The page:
Is it a choice between higher pay or a job?
Raising the minimum wage to $15 (£10) per hour has become a rallying cry for fast food and other US workers who are protesting low pay by walking off the job in over 200 cities.
This won't be reassuring, but economists are split as to whether raising the minimum wage will be at the cost of jobs.
In the US, though, the campaign to raise pay has been growing for several years. Workers have complained that the federal minimum wage of $7.25 per hour isn't enough to live on. That's why they chose today - tax filing day - to highlight that people who work are forced to rely on public assistance.
Employers are beginning to respond to the ongoing protests. Walmart, McDonald's and others have recently said that they will raise their minimum pay to $9 per hour. But, workers are after more.
At present, 42% of US workers make less than $15 per hour. Half of African Americans, 55% of women and nearly 60% of Latinos make less than $31,000 annually.
A study by the University of California at Berkeley finds that nearly three-fourths of all recipients of public assistance are from households where at least one member works. The researchers conclude that it's costing the US government $152bn per year in public support to make up for the shortfall in income from private sector work.
In just a couple of days since its release, it's already generated disagreement.
The low pay debate is a reflection of income inequality as well. I've written before about the Second Gilded Age. In the US, economic growth hasn't translated into more income for households: median incomes have stagnated as have wages.
When I asked Jason Furman, Chairman of President Obama's Council of Economic Advisers, about what the administration was doing to address inequality. He pointed to their call to raise the minimum wage from $7.25 to $10.10 per hour.
Raising the income of the poorest workers is an attempt to narrow the income gap and reduce poverty for an estimated 45.3 million people who live below the poverty line.
Focusing on those living in poverty, CEA estimates that it would boost incomes for about 12 million people and lift two million out of poverty.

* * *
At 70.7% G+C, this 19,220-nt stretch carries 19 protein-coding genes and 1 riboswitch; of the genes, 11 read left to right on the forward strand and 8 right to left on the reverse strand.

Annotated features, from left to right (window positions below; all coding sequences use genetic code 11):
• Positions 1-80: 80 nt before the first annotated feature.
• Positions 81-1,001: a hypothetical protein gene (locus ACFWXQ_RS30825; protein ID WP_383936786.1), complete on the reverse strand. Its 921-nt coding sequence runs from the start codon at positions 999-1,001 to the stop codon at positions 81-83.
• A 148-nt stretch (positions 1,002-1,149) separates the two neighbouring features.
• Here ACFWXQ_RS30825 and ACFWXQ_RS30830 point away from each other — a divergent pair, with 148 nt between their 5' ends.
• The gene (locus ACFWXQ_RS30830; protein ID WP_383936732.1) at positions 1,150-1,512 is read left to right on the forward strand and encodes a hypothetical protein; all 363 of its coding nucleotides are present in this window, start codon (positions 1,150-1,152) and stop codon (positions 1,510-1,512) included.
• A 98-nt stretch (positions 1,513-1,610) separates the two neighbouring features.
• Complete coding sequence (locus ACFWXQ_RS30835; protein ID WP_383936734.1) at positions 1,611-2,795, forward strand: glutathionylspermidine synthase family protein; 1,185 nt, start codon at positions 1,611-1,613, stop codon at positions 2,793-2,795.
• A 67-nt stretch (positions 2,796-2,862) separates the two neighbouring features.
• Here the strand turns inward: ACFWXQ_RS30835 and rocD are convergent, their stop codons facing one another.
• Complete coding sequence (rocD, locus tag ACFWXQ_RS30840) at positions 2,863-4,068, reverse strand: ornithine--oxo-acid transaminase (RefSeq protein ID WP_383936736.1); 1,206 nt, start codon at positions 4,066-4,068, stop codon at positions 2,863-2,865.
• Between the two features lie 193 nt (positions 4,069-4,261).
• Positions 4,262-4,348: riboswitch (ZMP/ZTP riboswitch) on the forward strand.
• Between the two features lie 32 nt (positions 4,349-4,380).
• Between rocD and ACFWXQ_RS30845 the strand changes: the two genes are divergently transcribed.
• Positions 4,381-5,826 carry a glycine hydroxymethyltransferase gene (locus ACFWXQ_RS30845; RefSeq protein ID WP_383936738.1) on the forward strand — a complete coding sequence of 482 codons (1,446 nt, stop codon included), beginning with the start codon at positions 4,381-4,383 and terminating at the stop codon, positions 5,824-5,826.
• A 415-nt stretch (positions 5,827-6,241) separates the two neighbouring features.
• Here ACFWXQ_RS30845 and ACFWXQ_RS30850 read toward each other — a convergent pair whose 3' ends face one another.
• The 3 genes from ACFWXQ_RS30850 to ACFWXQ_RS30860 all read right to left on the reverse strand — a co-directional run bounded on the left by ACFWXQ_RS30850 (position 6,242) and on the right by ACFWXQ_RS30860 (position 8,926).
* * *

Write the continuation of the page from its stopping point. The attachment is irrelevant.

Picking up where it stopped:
One company's new minimum wage: $70,000
The proposal is still hotly debated over concerns that it could make it harder for low-skilled people to find employment since employers may be able to afford fewer workers. And that is still the crux of the debate over the impact of raising the minimum wage.
A survey of academic economists by the University of Chicago asked if raising the federal minimum wage would make it harder for low-skilled workers to find employment. The result was split between those who agreed and disagreed (34% and 32%, respectively) and 24% were uncertain.
But, 42% of those academics agreed that raising the federal minimum wage to $9 would be a desirable policy because it would increase the incomes of those low-skilled workers who can find employment. It should be noted, though, that one-third was uncertain about whether that benefit outweighs any impact on employment.
One boss has decided to act after reading that people are happier if they make an annual salary of $70,000. So, he raised the "minimum wage" for his 120 workers to $70,000 by trimming his own nearly $1m salary to $70,000 and sharing more profits.
If other firms did the same that would certainly do a great deal to reduce the 300 times salary multiple between the CEO and an average worker. It's certainly eye-catching and the progress of this company will surely be followed.
Bosses making the same as workers - now that would radically transform the workplace.